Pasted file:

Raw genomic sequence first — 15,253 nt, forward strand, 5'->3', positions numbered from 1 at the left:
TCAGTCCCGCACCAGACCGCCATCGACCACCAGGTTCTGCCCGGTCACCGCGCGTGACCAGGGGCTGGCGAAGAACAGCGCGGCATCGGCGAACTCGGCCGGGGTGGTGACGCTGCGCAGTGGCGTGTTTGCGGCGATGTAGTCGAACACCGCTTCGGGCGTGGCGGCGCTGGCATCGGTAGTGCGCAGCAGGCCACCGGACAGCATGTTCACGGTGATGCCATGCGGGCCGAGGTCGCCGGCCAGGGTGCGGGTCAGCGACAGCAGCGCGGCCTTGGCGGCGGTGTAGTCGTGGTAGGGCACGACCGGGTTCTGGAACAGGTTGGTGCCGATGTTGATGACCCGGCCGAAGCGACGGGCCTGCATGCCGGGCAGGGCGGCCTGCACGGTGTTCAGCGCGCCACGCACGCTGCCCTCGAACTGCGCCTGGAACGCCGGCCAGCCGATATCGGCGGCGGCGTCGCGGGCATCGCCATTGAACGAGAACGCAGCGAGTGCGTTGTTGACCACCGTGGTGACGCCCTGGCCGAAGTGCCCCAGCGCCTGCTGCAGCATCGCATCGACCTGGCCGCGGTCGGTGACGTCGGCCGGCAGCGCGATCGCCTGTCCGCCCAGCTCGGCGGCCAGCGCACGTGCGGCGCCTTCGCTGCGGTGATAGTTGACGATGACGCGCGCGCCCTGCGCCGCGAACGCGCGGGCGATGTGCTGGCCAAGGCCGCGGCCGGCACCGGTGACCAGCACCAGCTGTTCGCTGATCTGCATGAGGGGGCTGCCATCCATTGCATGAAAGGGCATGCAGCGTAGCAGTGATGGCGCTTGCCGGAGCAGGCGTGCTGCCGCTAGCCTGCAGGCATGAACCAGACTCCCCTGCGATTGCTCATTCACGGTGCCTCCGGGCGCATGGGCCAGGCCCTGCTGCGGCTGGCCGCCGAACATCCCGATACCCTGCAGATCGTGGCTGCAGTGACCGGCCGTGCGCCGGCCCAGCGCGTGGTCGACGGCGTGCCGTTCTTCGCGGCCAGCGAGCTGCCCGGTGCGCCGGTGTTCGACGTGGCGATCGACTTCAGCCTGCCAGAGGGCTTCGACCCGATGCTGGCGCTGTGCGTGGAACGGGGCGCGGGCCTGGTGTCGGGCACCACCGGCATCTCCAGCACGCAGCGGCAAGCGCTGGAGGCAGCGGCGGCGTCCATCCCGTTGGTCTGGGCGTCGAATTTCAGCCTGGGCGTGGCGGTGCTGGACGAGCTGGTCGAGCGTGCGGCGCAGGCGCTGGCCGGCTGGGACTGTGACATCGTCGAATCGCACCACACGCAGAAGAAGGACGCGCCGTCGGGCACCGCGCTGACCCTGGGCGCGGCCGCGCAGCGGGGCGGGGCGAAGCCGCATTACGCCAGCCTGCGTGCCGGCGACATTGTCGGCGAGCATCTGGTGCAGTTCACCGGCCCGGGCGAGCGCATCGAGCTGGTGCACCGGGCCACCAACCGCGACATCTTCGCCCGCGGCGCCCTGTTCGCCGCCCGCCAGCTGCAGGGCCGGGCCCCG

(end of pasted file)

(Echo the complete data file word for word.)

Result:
Raw genomic sequence first — 15,253 nt, forward strand, 5'->3', positions numbered from 1 at the left:
TCAGTCCCGCACCAGACCGCCATCGACCACCAGGTTCTGCCCGGTCACCGCGCGTGACCAGGGGCTGGCGAAGAACAGCGCGGCATCGGCGAACTCGGCCGGGGTGGTGACGCTGCGCAGTGGCGTGTTTGCGGCGATGTAGTCGAACACCGCTTCGGGCGTGGCGGCGCTGGCATCGGTAGTGCGCAGCAGGCCACCGGACAGCATGTTCACGGTGATGCCATGCGGGCCGAGGTCGCCGGCCAGGGTGCGGGTCAGCGACAGCAGCGCGGCCTTGGCGGCGGTGTAGTCGTGGTAGGGCACGACCGGGTTCTGGAACAGGTTGGTGCCGATGTTGATGACCCGGCCGAAGCGACGGGCCTGCATGCCGGGCAGGGCGGCCTGCACGGTGTTCAGCGCGCCACGCACGCTGCCCTCGAACTGCGCCTGGAACGCCGGCCAGCCGATATCGGCGGCGGCGTCGCGGGCATCGCCATTGAACGAGAACGCAGCGAGTGCGTTGTTGACCACCGTGGTGACGCCCTGGCCGAAGTGCCCCAGCGCCTGCTGCAGCATCGCATCGACCTGGCCGCGGTCGGTGACGTCGGCCGGCAGCGCGATCGCCTGTCCGCCCAGCTCGGCGGCCAGCGCACGTGCGGCGCCTTCGCTGCGGTGATAGTTGACGATGACGCGCGCGCCCTGCGCCGCGAACGCGCGGGCGATGTGCTGGCCAAGGCCGCGGCCGGCACCGGTGACCAGCACCAGCTGTTCGCTGATCTGCATGAGGGGGCTGCCATCCATTGCATGAAAGGGCATGCAGCGTAGCAGTGATGGCGCTTGCCGGAGCAGGCGTGCTGCCGCTAGCCTGCAGGCATGAACCAGACTCCCCTGCGATTGCTCATTCACGGTGCCTCCGGGCGCATGGGCCAGGCCCTGCTGCGGCTGGCCGCCGAACATCCCGATACCCTGCAGATCGTGGCTGCAGTGACCGGCCGTGCGCCGGCCCAGCGCGTGGTCGACGGCGTGCCGTTCTTCGCGGCCAGCGAGCTGCCCGGTGCGCCGGTGTTCGACGTGGCGATCGACTTCAGCCTGCCAGAGGGCTTCGACCCGATGCTGGCGCTGTGCGTGGAACGGGGCGCGGGCCTGGTGTCGGGCACCACCGGCATCTCCAGCACGCAGCGGCAAGCGCTGGAGGCAGCGGCGGCGTCCATCCCGTTGGTCTGGGCGTCGAATTTCAGCCTGGGCGTGGCGGTGCTGGACGAGCTGGTCGAGCGTGCGGCGCAGGCGCTGGCCGGCTGGGACTGTGACATCGTCGAATCGCACCACACGCAGAAGAAGGACGCGCCGTCGGGCACCGCGCTGACCCTGGGCGCGGCCGCGCAGCGGGGCGGGGCGAAGCCGCATTACGCCAGCCTGCGTGCCGGCGACATTGTCGGCGAGCATCTGGTGCAGTTCACCGGCCCGGGCGAGCGCATCGAGCTGGTGCACCGGGCCACCAACCGCGACATCTTCGCCCGCGGCGCCCTGTTCGCCGCCCGCCAGCTGCAGGGCCGGGCCCCG